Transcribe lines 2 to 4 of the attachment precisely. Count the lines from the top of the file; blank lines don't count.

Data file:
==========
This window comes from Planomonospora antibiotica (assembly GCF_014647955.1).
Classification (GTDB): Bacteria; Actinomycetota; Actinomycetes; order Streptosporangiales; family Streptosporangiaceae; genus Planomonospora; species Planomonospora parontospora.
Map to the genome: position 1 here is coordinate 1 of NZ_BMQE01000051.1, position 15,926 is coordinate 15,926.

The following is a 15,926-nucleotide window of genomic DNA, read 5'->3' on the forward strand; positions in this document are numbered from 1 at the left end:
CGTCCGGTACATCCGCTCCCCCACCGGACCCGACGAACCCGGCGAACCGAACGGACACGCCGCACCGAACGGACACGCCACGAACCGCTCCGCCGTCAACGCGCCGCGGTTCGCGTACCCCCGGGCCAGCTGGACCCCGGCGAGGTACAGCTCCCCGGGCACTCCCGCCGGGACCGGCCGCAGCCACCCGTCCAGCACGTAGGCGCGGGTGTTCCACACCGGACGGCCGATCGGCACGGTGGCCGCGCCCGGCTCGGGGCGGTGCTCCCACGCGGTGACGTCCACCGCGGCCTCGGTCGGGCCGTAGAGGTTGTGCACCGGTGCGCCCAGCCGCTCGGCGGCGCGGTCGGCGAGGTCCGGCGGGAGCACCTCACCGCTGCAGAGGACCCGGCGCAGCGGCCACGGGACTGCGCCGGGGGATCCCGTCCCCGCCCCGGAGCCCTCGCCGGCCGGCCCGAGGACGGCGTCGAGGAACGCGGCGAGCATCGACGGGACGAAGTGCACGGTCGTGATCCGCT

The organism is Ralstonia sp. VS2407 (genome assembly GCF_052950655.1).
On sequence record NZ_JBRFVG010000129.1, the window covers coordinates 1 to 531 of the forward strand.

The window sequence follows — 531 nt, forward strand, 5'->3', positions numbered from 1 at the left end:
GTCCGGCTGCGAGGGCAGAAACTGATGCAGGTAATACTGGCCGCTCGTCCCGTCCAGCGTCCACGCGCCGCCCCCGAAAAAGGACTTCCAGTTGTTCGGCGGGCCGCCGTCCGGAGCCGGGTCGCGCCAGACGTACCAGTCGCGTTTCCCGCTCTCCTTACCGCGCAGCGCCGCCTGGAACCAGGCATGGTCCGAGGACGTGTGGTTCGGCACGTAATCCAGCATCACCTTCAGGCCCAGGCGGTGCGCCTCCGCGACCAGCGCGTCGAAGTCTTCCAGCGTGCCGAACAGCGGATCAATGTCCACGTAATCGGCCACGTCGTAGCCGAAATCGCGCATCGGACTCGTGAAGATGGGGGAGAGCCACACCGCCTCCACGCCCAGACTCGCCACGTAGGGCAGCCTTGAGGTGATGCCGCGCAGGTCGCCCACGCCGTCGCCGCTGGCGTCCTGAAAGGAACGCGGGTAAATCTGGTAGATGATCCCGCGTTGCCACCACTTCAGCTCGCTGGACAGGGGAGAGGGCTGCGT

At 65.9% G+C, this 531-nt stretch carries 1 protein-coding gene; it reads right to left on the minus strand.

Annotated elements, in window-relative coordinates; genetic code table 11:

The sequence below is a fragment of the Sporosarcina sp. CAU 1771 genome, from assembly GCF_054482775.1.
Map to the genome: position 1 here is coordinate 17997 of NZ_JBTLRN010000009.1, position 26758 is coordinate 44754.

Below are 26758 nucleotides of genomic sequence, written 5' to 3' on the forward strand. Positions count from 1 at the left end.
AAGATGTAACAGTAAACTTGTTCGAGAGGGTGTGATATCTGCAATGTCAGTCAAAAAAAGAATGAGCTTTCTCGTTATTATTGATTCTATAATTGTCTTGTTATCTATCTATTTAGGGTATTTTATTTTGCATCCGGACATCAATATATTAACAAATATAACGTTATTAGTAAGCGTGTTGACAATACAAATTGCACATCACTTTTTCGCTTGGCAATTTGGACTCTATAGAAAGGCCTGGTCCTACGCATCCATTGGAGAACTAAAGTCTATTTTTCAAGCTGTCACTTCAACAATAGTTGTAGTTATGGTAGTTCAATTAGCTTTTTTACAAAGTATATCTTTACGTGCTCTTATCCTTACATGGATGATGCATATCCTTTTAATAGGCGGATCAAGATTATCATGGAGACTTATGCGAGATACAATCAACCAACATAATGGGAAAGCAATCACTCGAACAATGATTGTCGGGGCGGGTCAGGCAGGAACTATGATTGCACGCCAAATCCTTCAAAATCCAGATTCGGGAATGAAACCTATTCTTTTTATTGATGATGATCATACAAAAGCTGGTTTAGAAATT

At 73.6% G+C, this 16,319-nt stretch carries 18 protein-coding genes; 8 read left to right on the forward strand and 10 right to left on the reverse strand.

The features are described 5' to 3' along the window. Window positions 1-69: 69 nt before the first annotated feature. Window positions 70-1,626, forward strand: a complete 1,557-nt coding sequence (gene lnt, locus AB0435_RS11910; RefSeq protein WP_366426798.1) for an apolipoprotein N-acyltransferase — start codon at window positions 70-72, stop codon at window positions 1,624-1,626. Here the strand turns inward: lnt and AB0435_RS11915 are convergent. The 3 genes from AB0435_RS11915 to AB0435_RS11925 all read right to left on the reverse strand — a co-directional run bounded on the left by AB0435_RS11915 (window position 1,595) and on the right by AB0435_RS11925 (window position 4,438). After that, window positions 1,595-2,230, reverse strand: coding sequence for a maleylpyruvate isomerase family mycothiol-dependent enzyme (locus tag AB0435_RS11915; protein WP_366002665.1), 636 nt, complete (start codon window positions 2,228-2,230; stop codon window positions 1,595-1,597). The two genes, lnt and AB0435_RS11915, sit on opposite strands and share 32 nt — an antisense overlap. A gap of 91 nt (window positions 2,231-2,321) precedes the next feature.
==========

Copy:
Classification (GTDB): Bacteria; Actinomycetota; Actinomycetes; order Streptosporangiales; family Streptosporangiaceae; genus Planomonospora; species Planomonospora parontospora.
Map to the genome: position 1 here is coordinate 1 of NZ_BMQE01000051.1, position 15,926 is coordinate 15,926.

The following is a 15,926-nucleotide window of genomic DNA, read 5'->3' on the forward strand; positions in this document are numbered from 1 at the left end: